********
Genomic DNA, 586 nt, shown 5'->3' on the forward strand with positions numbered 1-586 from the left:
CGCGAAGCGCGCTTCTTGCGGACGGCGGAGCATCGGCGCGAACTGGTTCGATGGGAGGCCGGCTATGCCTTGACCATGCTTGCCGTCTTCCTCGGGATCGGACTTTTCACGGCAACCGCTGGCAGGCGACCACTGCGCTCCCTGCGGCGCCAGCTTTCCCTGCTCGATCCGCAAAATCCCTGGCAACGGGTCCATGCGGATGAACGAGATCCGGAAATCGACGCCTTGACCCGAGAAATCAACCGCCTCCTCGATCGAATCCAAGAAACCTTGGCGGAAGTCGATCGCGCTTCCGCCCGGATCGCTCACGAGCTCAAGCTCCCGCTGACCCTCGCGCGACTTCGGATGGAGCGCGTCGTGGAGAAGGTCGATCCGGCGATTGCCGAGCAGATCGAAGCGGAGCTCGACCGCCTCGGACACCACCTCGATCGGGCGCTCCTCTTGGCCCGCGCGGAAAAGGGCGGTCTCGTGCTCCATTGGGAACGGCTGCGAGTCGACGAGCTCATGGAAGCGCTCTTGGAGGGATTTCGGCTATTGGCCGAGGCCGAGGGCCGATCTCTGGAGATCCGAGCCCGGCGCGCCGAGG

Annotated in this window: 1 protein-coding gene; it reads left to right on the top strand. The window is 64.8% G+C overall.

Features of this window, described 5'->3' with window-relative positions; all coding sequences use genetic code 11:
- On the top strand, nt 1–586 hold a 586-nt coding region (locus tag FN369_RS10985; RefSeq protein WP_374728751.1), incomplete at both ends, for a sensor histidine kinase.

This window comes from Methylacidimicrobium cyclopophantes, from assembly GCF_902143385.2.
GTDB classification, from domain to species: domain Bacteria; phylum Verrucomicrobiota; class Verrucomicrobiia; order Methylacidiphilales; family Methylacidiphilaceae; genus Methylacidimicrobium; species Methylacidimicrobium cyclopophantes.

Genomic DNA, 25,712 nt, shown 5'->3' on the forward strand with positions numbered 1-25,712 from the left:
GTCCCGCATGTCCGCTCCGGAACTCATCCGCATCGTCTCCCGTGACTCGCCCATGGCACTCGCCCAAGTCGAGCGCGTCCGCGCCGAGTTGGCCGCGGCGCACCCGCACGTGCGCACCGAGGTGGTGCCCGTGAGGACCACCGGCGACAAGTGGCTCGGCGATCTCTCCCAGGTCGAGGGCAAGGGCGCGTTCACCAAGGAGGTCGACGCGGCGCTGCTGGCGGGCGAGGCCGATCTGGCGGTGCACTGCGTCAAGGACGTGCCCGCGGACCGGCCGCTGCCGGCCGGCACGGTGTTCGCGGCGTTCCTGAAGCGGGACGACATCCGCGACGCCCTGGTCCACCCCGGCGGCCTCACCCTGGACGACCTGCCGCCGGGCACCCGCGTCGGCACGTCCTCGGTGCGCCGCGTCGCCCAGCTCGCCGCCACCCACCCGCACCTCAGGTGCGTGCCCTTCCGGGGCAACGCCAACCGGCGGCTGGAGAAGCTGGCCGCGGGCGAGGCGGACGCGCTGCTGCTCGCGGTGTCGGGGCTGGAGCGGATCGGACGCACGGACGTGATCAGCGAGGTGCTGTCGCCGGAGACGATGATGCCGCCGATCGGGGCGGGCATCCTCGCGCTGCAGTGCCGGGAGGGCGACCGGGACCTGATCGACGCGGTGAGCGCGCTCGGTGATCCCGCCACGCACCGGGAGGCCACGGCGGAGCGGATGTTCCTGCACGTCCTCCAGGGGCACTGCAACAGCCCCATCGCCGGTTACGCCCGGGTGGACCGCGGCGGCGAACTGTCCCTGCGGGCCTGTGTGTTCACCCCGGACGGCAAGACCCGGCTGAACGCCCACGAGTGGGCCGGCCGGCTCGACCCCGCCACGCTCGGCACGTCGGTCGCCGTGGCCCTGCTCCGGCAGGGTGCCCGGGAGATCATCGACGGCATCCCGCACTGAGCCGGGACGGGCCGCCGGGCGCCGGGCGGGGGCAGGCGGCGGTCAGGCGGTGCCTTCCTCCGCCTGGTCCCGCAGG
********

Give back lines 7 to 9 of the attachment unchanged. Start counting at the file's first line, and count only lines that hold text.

GTDB classification, from domain to species: domain Bacteria; phylum Verrucomicrobiota; class Verrucomicrobiia; order Methylacidiphilales; family Methylacidiphilaceae; genus Methylacidimicrobium; species Methylacidimicrobium cyclopophantes.

Genomic DNA, 25,712 nt, shown 5'->3' on the forward strand with positions numbered 1-25,712 from the left:
GTCCCGCATGTCCGCTCCGGAACTCATCCGCATCGTCTCCCGTGACTCGCCCATGGCACTCGCCCAAGTCGAGCGCGTCCGCGCCGAGTTGGCCGCGGCGCACCCGCACGTGCGCACCGAGGTGGTGCCCGTGAGGACCACCGGCGACAAGTGGCTCGGCGATCTCTCCCAGGTCGAGGGCAAGGGCGCGTTCACCAAGGAGGTCGACGCGGCGCTGCTGGCGGGCGAGGCCGATCTGGCGGTGCACTGCGTCAAGGACGTGCCCGCGGACCGGCCGCTGCCGGCCGGCACGGTGTTCGCGGCGTTCCTGAAGCGGGACGACATCCGCGACGCCCTGGTCCACCCCGGCGGCCTCACCCTGGACGACCTGCCGCCGGGCACCCGCGTCGGCACGTCCTCGGTGCGCCGCGTCGCCCAGCTCGCCGCCACCCACCCGCACCTCAGGTGCGTGCCCTTCCGGGGCAACGCCAACCGGCGGCTGGAGAAGCTGGCCGCGGGCGAGGCGGACGCGCTGCTGCTCGCGGTGTCGGGGCTGGAGCGGATCGGACGCACGGACGTGATCAGCGAGGTGCTGTCGCCGGAGACGATGATGCCGCCGATCGGGGCGGGCATCCTCGCGCTGCAGTGCCGGGAGGGCGACCGGGACCTGATCGACGCGGTGAGCGCGCTCGGTGATCCCGCCACGCACCGGGAGGCCACGGCGGAGCGGATGTTCCTGCACGTCCTCCAGGGGCACTGCAACAGCCCCATCGCCGGTTACGCCCGGGTGGACCGCGGCGGCGAACTGTCCCTGCGGGCCTGTGTGTTCACCCCGGACGGCAAGACCCGGCTGAACGCCCACGAGTGGGCCGGCCGGCTCGACCCCGCCACGCTCGGCACGTCGGTCGCCGTGGCCCTGCTCCGGCAGGGTGCCCGGGAGATCATCGACGGCATCCCGCACTGAGCCGGGACGGGCCGCCGGGCGCCGGGCGGGGGCAGGCGGCGGTCAGGCGGTGCCTTCCTCCGCCTGGTCCCGCAGG